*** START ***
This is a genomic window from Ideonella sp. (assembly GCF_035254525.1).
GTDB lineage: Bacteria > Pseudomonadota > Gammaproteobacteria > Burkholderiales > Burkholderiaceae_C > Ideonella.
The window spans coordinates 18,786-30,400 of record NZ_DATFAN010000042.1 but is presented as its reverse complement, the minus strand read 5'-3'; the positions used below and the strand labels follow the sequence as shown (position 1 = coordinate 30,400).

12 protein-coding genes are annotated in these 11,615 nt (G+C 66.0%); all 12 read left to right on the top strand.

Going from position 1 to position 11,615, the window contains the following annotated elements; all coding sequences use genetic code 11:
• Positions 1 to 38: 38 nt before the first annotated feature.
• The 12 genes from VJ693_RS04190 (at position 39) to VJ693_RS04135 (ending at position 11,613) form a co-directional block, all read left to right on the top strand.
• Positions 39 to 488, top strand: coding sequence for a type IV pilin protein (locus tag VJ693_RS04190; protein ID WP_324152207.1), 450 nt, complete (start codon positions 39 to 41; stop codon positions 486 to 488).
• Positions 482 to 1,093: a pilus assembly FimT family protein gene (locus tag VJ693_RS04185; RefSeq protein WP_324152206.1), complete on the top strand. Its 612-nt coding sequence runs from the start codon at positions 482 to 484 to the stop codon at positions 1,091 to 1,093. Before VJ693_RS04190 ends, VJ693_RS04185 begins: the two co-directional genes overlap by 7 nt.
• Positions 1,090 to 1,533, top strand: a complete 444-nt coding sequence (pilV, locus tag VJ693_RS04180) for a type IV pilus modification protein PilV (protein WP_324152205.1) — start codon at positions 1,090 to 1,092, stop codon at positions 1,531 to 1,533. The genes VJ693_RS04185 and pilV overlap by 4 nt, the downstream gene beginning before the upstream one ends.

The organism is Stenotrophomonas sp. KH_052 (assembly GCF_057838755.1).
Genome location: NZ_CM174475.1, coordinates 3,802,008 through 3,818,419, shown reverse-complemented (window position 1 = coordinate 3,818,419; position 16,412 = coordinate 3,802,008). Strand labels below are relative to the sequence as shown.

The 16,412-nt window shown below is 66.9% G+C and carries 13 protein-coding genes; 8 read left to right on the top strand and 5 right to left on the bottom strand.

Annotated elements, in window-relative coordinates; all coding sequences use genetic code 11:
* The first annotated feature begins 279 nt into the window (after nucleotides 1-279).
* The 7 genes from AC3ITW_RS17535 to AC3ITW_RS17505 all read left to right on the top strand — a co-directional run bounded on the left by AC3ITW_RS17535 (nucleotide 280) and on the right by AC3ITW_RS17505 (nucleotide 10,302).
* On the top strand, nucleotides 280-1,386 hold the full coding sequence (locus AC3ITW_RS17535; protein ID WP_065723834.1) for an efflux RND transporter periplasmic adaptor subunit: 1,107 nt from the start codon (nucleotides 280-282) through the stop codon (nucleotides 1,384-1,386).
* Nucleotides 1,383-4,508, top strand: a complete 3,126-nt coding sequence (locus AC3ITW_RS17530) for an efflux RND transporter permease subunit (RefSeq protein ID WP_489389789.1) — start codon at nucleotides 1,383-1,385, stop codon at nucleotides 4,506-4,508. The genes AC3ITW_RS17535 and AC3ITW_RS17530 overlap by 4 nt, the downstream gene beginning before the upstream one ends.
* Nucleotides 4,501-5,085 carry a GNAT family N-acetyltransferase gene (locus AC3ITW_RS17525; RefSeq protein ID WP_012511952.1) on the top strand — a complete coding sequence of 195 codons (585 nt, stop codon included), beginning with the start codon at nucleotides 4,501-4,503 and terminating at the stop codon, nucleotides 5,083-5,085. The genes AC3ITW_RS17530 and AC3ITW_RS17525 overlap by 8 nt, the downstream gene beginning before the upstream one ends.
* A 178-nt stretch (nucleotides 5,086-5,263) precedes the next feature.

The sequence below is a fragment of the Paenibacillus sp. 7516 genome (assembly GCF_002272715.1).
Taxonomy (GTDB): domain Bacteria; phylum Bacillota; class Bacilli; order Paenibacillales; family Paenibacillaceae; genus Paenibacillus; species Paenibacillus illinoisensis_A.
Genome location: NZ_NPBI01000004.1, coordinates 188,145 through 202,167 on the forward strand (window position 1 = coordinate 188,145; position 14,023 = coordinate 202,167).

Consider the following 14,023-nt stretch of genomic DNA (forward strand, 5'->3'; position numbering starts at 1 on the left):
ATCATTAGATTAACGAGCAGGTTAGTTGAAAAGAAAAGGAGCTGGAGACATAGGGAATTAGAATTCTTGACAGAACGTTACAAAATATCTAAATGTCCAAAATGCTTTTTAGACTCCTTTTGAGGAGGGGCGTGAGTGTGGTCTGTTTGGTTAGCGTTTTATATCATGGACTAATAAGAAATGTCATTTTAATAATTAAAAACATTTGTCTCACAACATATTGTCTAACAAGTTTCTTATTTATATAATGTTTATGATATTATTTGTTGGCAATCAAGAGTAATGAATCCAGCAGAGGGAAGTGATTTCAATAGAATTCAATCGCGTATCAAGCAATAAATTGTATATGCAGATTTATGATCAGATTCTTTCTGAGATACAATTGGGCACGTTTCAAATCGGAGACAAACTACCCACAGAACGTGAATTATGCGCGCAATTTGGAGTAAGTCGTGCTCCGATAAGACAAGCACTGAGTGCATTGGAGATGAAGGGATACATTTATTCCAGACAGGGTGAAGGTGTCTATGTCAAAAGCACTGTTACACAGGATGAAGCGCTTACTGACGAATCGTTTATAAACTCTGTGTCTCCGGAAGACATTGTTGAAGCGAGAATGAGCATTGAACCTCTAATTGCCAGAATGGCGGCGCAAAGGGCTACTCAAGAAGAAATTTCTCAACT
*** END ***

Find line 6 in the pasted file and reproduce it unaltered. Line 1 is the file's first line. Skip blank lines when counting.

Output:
• Positions 1 to 38: 38 nt before the first annotated feature.